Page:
As executive director for the National Consumer Voice for Quality Long-Term Care, Lori oversees and contributes to the organization’s policy, advocacy and program activities; leads the organization’s fundraising efforts; establishes strategic partnerships with organizations and federal agencies working on issues related to the provision of long-term services and supports; and establishes the strategic direction of the organization.
What is one thing we, as a society, can do to improve end-of-life care?
Communicate with our loved ones what we want our experience to be at the end of life. It’s uncomfortable to talk about dying. But unless we learn to feel comfortable talking about what we want for ourselves, and are open to listening to our friends and family express their preferences, we’re giving up the power of self-directing our own experience. Too often it’s one family member’s ideologies or inability to let go of a loved one that get in the way, sometimes resulting in treatments when we are unable to speak for ourselves that we would never have wanted!
How could it work?
Decide that you’re not going to be afraid to talk about it again, and then look for opportunity. For example, I’ve started raising the issue with my own family when I hear someone else’s story on the news. By starting it as a simple conversation at dinner, “Did you hear the story today about ___,” I find it easier to then talk about what I would want for myself if I were in that situation. About a year ago, an elderly family member with late-stage dementia was hospitalized due to an illness. I found it was a good opportunity to talk to my family about what quality of life means to me and what kinds of treatment I would have wanted — and not wanted — if I were in a similar situation. And my family members were able to share their thoughts and wishes with me. By taking advantage of the openings that come up in everyday life, over time you can ensure your loved ones understand what your end-of-life wishes will be.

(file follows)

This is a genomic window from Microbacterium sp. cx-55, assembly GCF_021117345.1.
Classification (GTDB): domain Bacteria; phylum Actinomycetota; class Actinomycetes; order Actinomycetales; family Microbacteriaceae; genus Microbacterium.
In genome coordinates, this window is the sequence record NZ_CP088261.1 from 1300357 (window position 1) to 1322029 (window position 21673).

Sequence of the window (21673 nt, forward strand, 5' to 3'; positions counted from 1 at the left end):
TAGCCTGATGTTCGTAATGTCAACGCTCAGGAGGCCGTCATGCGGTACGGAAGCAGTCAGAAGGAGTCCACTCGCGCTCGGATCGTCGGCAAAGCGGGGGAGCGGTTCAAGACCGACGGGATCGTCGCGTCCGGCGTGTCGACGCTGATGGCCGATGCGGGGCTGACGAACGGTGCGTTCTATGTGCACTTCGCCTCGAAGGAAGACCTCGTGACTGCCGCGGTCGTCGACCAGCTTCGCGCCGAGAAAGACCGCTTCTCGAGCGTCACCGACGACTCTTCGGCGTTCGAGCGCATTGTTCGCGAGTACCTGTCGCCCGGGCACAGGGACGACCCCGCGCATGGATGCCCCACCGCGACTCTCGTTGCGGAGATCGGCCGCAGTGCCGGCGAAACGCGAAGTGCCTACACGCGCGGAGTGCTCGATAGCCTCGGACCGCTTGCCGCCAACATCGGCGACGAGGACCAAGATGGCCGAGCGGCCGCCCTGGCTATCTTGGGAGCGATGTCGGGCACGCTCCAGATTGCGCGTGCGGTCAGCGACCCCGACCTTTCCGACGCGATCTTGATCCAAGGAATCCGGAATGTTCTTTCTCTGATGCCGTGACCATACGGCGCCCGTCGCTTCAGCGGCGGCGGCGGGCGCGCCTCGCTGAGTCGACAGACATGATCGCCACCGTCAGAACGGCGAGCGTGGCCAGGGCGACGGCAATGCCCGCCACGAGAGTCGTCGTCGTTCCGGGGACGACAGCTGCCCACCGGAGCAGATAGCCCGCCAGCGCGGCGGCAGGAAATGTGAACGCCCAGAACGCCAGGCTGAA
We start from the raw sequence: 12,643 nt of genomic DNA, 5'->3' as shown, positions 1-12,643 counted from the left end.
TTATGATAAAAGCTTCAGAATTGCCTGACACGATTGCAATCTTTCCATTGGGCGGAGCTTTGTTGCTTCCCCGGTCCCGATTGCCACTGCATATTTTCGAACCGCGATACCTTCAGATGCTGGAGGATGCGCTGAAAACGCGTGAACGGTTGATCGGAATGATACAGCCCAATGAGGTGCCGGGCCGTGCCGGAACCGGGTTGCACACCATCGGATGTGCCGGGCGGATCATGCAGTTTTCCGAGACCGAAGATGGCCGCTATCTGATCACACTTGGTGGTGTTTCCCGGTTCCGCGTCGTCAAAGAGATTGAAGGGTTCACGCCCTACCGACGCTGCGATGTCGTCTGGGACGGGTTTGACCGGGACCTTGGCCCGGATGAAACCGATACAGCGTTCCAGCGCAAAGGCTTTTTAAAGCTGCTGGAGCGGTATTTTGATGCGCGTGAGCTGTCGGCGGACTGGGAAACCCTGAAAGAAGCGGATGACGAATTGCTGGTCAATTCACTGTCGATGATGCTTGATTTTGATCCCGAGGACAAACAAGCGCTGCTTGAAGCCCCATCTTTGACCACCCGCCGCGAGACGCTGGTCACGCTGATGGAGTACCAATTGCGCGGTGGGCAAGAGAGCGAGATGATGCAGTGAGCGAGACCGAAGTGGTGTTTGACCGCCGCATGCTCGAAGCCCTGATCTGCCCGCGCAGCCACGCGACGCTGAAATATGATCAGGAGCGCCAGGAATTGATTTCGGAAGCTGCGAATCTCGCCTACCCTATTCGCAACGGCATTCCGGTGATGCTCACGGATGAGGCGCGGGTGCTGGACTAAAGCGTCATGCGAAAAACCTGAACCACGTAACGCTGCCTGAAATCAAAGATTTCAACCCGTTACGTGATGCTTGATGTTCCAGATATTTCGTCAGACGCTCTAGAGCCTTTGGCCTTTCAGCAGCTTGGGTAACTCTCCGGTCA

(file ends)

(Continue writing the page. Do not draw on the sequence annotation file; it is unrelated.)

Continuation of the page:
How would it benefit people?
I’ve had the privilege of observing the end-of-life care provided to several family members and professionally hearing numerous stories from the loved ones of others, as well as from caregivers and advocates, that relate positive and negative end-of-life experiences. As a result, I’ve learned that anything we can do to open communication and make discussions about end-of-life care and death less scary would benefit our own personal experience as well as those around us. It would prevent some unwanted medical treatments and greatly increase the likelihood that we will have more control over our own end-of-life experience.